X-ray showed enlarged heart of woman who died after waiting hours in ER

NOW: X-ray showed enlarged heart of woman who died after waiting hours in ER

MILWAUKEE (CBS 58) -- CBS 58 has obtained the medical examiner's report in the death of Shonna Ward, the Milwaukee woman who died earlier this month after a lengthy wait in the Froedtert Hospital emergency room.

The report says Ward was in the ER for two and a half hours.

Her family says she was never treated.

Ward arrived complaining of chest pains and shortness of breath.

A chest X-ray was given that showed cardiomegaly, an enlarged heart.

Dr. Martha Gulati, the chief of cardiology at the University of Arizona, says Ward's symptoms would be cause for "heightened awareness and concern."

"We do recommend that patients be seen in a very timely fashion...to determine if it's serious or not serious and what the next steps should be," Gulati said. "[Cardiomegaly] can be very serious."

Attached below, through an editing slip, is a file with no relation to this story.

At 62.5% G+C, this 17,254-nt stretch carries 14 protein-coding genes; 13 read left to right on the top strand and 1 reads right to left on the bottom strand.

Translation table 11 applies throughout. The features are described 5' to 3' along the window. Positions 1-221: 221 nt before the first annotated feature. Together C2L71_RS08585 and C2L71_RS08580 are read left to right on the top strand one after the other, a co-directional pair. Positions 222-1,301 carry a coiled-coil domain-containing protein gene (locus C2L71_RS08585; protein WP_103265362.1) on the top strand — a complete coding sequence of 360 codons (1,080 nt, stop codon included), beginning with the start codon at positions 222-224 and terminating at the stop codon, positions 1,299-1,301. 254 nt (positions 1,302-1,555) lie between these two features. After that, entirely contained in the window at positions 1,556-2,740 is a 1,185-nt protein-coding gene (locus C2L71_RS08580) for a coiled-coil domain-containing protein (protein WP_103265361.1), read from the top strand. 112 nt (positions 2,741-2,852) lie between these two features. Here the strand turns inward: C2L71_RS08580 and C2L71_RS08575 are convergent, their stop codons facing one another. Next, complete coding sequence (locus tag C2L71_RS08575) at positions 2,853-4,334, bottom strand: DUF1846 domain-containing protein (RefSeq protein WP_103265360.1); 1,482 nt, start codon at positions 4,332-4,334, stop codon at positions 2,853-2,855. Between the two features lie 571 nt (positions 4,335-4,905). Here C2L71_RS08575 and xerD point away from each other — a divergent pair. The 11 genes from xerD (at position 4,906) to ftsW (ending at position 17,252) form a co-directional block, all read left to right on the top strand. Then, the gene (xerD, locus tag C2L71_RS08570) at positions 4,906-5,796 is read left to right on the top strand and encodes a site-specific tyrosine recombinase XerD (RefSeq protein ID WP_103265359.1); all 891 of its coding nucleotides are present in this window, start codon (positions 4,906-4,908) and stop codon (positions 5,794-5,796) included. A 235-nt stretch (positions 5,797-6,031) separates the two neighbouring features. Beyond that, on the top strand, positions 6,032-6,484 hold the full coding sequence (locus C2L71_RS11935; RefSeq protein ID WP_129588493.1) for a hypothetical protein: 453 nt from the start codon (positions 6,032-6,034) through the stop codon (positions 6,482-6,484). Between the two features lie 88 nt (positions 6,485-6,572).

It's unclear from the ME's report what happened after the X-ray, except that Ward decided to leave the ER two and a half hours after she arrived.

She was pronounced dead two hours after that.

"She's like she's not going to wait that long," said Yolanda Ward, Shonna's mother. "She's going to go to another hospital and she didn't make it."

Froedtert Hospital told CBS 58 in a statement, "The family is in our thoughts and has our deepest sympathy. We cannot comment further at this time."

The Ward family says they're meeting with the hospital's president Thursday.

Shonna's memorial service is Wednesday, Jan. 15.

"I just still have not wrapped my mind around it," Yolanda said.

Data from 2017-19 shows that Froedtert ER patients spend an average of 3 hours and 42 minutes there before going home, if they're not admitted.

That's more than an hour longer than the amount of time in the average Wisconsin hospital, which is 2 hours and 22 minutes.

In Ward's case, Gulati says ER staff generally can under-appreciate heart risks in young women.

"Trying to make those judgments is not always the easiest thing in an emergency room," she said.

Without more information, Gulati says it's too early to pass final judgement on what happened.

She added that heart disease is the most common cause of death among women, so she urges women to advocate for themselves if they feel something isn't right.

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